Robert Winsor Institute

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Robert Winsor Institute - Tips for Breath Control
28.12.2016 12:47

In a manner of speaking you have, naturally, been breathing all your life. But the chances are you haven't been breathing naturally for a long time. This acting exercise will have you breathing new life into your characters.
With good posture, stand in front of a mirror. Put one hand on your chest, and the other hand on the upper part of your abdomen.

 

Take a big, deep breath.

Did your chest swell up with that breath? Did you get small around the waist? If so, you need some reminders about correct, natural breathing.


We have in the lower part of the thorax, or chest cavity, a floor of muscle that is also the roof of the abdominal cavity, separating one from the other. This is the diaphragm.

 

Try another exercise by lying down on the floor. Just relax. Don't even think about your breathing. Place your hands flat against your floating ribs at the sides and notice how the entire region, all the way around to the back, contracts and expands as you breathe, while your chest remains immobile. Notice, too, how the floating ribs now seem to have a very direct contact with the diaphragm.

 

Get a piece of string and make a lasso. Slip the lasso around the diaphragm region and, keeping the end of the string taut, notice how it lengthens and shortens as you breathe, while your chest remains immobile.
Stand up again and attach your chest, fixed and high, to your imaginary hook. Breathe just as you did while you were lying on the floor, again checking the expansion and contraction of your diaphragm with your lasso.

 

This is a good acting exercise for breathing. It may seem strange for you to breathe this way if you've been told most of your life to "take deep breaths with your chest." But don't be disturbed about it you are now following nature's way of breathing, and she'll help you acquire the habit of breathing in her own sensible manner. Nature is on your side.
All animals breathe in this fashion. You breathed in the same correct, natural way when you were an infant.

Here is an exercise in breathing and performing a specific action at the same time.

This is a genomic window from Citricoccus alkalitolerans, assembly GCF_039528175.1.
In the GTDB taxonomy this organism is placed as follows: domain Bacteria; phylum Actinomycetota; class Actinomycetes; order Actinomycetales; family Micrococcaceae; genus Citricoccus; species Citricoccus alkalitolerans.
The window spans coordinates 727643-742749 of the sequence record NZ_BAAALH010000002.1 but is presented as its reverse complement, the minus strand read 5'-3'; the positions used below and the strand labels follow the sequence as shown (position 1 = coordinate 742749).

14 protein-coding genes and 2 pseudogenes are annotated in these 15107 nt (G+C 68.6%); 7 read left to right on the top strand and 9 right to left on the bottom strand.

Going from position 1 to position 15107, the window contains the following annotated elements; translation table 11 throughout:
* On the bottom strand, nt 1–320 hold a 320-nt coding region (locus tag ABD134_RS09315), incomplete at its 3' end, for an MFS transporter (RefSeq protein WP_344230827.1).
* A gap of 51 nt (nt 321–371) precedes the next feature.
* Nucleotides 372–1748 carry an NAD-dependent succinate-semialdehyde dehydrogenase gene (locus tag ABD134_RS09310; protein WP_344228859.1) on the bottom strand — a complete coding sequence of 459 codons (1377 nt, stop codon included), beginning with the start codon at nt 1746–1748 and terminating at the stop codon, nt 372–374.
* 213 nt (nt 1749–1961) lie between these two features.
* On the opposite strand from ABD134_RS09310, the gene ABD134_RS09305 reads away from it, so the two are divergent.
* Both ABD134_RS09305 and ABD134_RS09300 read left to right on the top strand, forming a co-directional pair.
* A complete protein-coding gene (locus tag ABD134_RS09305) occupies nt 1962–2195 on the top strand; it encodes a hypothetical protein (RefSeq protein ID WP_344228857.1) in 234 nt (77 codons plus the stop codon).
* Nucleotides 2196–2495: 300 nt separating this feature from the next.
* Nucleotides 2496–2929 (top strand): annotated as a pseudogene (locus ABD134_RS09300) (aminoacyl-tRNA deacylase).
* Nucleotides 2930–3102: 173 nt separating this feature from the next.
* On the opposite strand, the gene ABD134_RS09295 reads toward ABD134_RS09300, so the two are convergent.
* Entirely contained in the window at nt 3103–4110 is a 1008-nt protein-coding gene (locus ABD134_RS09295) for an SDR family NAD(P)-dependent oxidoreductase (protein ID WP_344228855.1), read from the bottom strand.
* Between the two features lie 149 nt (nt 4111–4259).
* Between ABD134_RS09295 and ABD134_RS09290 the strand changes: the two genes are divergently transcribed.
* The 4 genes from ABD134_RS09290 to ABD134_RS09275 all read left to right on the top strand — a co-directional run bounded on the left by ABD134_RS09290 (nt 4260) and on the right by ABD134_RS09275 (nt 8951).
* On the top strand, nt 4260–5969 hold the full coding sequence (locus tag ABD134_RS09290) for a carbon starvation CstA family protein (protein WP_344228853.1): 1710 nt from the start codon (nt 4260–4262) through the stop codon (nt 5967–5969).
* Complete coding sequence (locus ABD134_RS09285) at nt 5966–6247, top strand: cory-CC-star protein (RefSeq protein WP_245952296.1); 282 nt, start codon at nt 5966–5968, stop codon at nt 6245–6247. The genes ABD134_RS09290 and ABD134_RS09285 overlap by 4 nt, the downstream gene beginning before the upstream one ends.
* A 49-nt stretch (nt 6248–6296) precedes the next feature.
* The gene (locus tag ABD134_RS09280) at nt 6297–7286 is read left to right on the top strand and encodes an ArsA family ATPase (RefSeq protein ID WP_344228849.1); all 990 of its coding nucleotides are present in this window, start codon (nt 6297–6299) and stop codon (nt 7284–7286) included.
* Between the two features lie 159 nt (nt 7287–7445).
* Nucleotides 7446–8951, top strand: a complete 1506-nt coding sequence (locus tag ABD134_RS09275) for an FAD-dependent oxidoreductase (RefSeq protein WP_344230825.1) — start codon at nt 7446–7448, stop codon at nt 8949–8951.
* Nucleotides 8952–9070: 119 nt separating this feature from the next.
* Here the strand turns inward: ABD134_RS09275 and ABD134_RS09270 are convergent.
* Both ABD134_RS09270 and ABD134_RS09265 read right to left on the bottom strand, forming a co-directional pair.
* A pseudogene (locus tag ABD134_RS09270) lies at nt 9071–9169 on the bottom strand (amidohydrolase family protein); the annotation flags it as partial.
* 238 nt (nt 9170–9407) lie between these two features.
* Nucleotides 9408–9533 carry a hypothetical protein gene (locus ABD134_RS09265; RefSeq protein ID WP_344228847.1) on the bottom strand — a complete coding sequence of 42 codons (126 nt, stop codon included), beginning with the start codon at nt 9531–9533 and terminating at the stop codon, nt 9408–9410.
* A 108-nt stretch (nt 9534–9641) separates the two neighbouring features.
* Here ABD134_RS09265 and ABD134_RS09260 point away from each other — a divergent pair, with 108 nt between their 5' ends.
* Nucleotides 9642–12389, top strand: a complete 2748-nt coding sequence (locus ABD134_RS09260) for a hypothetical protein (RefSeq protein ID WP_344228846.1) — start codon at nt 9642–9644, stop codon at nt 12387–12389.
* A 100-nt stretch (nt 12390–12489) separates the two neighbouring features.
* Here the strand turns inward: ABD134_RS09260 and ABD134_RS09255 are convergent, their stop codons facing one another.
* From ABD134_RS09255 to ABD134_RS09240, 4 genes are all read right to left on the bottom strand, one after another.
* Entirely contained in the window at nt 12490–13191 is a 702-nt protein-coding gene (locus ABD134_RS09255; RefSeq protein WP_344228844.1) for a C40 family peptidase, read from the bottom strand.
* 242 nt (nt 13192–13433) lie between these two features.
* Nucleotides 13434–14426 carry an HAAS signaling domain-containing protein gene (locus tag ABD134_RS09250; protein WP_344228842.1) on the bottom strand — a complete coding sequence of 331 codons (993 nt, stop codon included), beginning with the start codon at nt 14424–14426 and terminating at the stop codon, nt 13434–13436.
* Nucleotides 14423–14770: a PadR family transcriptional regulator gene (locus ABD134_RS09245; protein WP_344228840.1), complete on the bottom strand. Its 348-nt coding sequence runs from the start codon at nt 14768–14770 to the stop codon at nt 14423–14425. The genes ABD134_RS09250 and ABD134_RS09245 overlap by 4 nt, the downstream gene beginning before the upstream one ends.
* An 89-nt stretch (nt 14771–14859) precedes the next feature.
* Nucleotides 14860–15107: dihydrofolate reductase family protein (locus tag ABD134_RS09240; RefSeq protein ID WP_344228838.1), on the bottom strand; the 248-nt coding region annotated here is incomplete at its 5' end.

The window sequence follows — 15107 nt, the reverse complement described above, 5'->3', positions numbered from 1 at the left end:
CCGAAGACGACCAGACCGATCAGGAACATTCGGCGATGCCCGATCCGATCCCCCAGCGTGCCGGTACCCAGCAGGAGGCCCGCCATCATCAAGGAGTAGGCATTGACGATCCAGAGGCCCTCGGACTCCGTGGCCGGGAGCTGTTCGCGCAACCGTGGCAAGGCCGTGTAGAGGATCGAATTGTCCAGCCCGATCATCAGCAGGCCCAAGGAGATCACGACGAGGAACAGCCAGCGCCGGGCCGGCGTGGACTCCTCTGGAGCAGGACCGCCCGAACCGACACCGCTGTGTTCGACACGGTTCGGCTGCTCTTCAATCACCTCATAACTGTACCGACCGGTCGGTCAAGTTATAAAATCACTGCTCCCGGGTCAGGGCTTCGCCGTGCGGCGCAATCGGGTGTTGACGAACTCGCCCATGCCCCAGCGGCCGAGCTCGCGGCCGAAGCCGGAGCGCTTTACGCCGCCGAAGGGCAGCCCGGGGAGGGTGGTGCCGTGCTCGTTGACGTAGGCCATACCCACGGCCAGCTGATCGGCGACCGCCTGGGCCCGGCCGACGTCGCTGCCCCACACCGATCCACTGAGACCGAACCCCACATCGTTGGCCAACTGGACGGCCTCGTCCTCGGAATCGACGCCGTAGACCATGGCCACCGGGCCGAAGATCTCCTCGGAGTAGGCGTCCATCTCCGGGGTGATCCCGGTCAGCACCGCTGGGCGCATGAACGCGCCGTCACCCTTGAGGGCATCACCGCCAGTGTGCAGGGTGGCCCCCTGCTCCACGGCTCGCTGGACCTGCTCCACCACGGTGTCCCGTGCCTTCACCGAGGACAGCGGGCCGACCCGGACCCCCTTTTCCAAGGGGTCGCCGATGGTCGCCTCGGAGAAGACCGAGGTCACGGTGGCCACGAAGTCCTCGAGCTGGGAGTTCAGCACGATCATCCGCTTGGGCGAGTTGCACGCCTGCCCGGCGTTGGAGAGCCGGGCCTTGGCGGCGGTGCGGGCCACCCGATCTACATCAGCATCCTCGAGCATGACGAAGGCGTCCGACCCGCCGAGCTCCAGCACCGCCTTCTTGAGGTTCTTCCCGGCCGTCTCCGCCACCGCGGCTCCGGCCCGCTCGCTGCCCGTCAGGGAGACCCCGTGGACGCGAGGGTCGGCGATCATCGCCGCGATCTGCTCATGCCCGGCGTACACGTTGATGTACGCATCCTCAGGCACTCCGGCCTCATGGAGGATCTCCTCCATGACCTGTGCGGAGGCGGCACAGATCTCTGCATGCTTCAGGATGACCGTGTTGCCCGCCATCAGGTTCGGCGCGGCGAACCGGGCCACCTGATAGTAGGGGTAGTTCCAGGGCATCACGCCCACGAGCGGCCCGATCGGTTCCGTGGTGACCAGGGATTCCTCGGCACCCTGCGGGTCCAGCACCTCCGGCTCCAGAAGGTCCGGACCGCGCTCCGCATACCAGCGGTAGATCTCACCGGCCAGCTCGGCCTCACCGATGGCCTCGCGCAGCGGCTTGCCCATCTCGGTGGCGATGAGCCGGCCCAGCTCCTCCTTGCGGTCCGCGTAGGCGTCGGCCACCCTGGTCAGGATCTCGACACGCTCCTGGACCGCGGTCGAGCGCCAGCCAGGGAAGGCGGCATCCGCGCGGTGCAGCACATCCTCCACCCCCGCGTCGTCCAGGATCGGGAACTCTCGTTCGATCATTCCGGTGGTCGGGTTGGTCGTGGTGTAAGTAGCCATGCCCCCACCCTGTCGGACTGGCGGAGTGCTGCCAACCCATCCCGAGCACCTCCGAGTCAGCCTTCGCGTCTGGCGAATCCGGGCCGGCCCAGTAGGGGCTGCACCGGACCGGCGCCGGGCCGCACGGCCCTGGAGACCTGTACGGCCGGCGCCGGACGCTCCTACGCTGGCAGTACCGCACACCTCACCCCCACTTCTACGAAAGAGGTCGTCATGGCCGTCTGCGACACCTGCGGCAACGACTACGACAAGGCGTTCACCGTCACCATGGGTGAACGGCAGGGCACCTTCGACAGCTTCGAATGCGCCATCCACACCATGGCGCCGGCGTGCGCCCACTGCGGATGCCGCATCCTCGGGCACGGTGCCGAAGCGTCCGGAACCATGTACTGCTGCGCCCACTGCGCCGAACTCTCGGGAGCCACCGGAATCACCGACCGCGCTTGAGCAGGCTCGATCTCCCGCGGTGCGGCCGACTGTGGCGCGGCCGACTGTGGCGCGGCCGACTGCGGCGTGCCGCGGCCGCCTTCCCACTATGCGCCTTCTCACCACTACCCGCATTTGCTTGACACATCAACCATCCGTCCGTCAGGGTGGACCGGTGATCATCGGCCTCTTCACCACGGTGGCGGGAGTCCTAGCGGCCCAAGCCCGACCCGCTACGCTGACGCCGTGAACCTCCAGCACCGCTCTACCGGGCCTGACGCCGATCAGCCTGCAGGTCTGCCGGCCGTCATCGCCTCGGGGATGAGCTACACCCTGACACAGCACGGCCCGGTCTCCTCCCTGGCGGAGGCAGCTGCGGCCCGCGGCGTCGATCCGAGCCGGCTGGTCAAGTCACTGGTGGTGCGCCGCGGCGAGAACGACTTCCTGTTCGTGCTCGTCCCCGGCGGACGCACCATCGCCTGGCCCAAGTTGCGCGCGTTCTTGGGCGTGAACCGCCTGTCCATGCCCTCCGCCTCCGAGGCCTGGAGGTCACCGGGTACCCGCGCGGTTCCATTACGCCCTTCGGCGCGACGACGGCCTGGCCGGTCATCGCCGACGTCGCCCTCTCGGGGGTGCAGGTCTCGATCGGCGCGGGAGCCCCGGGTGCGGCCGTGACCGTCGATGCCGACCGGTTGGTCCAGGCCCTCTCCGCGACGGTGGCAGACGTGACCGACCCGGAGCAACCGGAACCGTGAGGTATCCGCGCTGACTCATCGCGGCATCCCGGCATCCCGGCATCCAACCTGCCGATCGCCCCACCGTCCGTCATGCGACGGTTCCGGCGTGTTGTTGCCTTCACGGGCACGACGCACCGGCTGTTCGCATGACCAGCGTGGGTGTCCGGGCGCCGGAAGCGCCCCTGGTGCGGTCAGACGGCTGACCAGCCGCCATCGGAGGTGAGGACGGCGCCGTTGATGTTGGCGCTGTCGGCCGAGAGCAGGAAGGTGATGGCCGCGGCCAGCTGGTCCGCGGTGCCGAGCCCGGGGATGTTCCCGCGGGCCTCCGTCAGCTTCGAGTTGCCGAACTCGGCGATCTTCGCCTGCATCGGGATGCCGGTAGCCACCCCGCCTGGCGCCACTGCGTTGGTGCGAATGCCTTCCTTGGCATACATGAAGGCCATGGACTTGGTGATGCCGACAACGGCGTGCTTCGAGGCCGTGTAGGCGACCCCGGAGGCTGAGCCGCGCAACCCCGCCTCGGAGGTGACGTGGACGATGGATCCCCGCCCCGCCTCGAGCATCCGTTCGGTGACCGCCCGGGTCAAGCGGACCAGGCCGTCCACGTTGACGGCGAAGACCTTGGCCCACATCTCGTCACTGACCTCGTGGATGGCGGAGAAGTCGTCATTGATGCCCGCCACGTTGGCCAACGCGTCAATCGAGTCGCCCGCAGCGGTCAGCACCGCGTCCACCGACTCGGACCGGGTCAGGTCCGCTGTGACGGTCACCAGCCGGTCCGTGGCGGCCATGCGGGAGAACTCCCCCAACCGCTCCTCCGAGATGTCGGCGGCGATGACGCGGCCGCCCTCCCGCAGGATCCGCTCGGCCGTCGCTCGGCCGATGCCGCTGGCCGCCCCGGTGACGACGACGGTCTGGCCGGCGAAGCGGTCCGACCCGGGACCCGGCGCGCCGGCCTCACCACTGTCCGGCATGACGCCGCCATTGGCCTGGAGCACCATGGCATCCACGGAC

Acting Exercise
Start from a sitting position with hands on knees. As you inhale, move one hand up to your top shirt button. Start the movement and a breath at the same instant. End the movement (at the top shirt button) at the exact peak of your intake of breath.


As you exhale, return the hand to its original position (on the knee). Arrive at this original position at the same instant the final expiration of your breath takes place.

By coordinating a movement exactly with your breathing, you have experienced the use of a potential power tool of acting. So keep practicing until you have mastered it
Focus your mind on diaphragmatic breathing and let your mind tell your body what to do. You'll soon get back to breathing as well as you did when you were born!

 

Nature intended that you should breathe with the diaphragm. It's healthful for your general well-being in daily living. And it's necessary to you as an actor. With diaphragmatic breathing, you control the breath and get compressed air, necessary for keeping balanced energy under all the vibrations of the speech instrument.

As you may know, compressed air is one of the strongest sources of power known to science. It's used to stop trains, to drive pneumatic drills, and in many other mechanical processes requiring enormous power.
To acquire vocal vitality and control, make use of the same kind of power that science has found so useful. Nature has already given you the necessary equipment.


Breathe correctly and practice this acting exercise and you will improve the technique of your acting.

Robert Winsor Institute Professional Classes help polishing the talented aspirants become confident enough to exhibit their skills. They could then perform on bigger stages and get the much important exposure and recognitions. The market is full of people who are looking for different kind of talents.

 

We at the Robert Winsor Institute Acting Classes provide the best info about explore talent or exploring your talent. For further details please call us at (949) 679-3406.
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